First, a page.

Heavy selling across emerging market currencies starting late last week caught many investors off guard, but is the market facing a repeat of last year's brutal selloff?
On Friday, the Argentinean peso posted its largest one-day decline in more than a decade, while other emerging market currencies, including the Turkish lira, the South African rand and the Brazilian real, also took a battering.
(Read more: Did the Fed sink the emerging markets?)
The selloff spread to emerging market currencies in Asia on Monday morning, as the Malaysian ringgit hit a fresh four-year low against the dollar, the Philippines peso hovered close to its four-year low and the Indonesian rupiah hit a two-week low against the greenback. Global stock markets also took a hit, leading to a sharp selloff on Wall Street's three major indices on Friday and across Asian equities on Monday morning.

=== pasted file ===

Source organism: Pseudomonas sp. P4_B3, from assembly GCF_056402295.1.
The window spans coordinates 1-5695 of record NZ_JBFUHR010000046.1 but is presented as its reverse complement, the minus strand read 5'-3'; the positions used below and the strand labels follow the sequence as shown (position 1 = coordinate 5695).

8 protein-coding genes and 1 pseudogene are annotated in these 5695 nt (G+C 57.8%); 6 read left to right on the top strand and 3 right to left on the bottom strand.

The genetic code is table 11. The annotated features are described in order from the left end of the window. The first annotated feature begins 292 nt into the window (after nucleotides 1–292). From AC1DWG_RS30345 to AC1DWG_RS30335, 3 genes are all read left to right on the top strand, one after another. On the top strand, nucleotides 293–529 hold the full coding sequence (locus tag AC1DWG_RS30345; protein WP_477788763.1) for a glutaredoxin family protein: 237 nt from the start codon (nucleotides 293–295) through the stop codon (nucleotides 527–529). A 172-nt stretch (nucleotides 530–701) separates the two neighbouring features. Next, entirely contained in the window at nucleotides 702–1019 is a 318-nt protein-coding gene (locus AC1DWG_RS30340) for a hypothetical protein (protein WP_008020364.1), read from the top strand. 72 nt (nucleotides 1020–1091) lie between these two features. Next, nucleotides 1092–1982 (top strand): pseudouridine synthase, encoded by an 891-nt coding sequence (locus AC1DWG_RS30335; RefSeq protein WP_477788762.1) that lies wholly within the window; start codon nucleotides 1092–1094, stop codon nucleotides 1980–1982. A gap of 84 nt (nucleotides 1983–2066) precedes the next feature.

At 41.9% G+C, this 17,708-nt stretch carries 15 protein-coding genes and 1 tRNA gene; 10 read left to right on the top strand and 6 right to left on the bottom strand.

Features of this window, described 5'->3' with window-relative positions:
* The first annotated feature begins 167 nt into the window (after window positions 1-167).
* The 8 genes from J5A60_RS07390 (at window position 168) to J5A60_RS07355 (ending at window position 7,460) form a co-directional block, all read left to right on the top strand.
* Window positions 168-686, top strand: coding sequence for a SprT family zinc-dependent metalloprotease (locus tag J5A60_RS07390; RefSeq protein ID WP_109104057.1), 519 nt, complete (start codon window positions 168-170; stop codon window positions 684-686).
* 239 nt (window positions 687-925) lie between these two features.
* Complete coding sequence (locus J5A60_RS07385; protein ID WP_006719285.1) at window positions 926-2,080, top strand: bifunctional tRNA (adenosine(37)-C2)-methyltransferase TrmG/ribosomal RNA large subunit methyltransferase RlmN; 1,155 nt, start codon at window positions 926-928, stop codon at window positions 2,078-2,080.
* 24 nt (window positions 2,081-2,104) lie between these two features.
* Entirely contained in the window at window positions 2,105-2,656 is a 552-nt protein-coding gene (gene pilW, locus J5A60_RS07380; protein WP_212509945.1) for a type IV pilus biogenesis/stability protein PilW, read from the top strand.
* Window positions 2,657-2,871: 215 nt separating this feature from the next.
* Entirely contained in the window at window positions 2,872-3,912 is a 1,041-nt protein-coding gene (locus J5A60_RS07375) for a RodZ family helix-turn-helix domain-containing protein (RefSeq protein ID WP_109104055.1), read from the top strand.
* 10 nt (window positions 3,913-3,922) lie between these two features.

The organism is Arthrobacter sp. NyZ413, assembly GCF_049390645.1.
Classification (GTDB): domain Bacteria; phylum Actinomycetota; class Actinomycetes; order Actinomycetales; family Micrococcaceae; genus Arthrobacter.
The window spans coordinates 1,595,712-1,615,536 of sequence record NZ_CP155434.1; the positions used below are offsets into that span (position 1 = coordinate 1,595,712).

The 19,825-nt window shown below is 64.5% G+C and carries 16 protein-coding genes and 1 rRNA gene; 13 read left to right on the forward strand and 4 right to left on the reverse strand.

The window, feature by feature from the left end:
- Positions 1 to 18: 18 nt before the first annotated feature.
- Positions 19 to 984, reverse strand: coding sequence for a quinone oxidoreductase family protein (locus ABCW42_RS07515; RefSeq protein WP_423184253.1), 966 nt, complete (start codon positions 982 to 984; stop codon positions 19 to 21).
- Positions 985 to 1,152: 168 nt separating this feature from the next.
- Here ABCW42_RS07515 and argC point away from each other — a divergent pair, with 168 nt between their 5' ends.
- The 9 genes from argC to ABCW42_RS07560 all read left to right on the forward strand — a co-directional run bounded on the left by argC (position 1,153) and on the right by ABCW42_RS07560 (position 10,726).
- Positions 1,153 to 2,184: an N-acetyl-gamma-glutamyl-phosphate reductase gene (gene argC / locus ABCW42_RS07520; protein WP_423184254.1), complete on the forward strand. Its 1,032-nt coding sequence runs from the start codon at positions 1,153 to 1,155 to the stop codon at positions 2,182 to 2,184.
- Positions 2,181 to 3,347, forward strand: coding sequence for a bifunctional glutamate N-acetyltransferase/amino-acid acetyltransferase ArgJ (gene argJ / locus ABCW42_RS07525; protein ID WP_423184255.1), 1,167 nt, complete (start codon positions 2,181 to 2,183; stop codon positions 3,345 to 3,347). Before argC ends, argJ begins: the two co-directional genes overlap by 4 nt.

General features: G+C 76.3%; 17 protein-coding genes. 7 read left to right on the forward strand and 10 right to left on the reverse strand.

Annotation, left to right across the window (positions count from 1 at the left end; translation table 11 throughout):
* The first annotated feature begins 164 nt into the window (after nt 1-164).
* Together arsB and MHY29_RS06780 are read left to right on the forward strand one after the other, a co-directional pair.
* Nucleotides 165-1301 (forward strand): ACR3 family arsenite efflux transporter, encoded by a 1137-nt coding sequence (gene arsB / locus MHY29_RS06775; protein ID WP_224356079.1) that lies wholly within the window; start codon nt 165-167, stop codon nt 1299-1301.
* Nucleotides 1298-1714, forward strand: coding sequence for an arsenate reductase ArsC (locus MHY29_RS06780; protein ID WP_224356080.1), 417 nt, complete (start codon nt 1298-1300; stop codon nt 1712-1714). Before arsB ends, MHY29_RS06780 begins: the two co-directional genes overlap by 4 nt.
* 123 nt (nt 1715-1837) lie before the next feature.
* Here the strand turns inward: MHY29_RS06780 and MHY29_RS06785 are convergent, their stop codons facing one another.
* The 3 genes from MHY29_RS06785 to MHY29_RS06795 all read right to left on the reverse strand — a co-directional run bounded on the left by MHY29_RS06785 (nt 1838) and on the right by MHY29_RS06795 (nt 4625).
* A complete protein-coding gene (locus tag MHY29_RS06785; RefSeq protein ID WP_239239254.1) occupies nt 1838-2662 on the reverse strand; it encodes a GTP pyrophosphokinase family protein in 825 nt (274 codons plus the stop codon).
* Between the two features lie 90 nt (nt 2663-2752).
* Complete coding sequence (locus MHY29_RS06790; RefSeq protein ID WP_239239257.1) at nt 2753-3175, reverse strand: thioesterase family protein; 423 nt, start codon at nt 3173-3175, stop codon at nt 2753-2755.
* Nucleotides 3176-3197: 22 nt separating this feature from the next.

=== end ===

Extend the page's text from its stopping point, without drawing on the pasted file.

The selloff has proven a stark reminder of the pain emerging market currencies saw last year, when the Federal Reserve's first mention of tapering sent the currencies of countries with large current account deficits, like India and Indonesia, tumbling to historic lows. Analysts told CNBC they expected continued weakness over the coming weeks.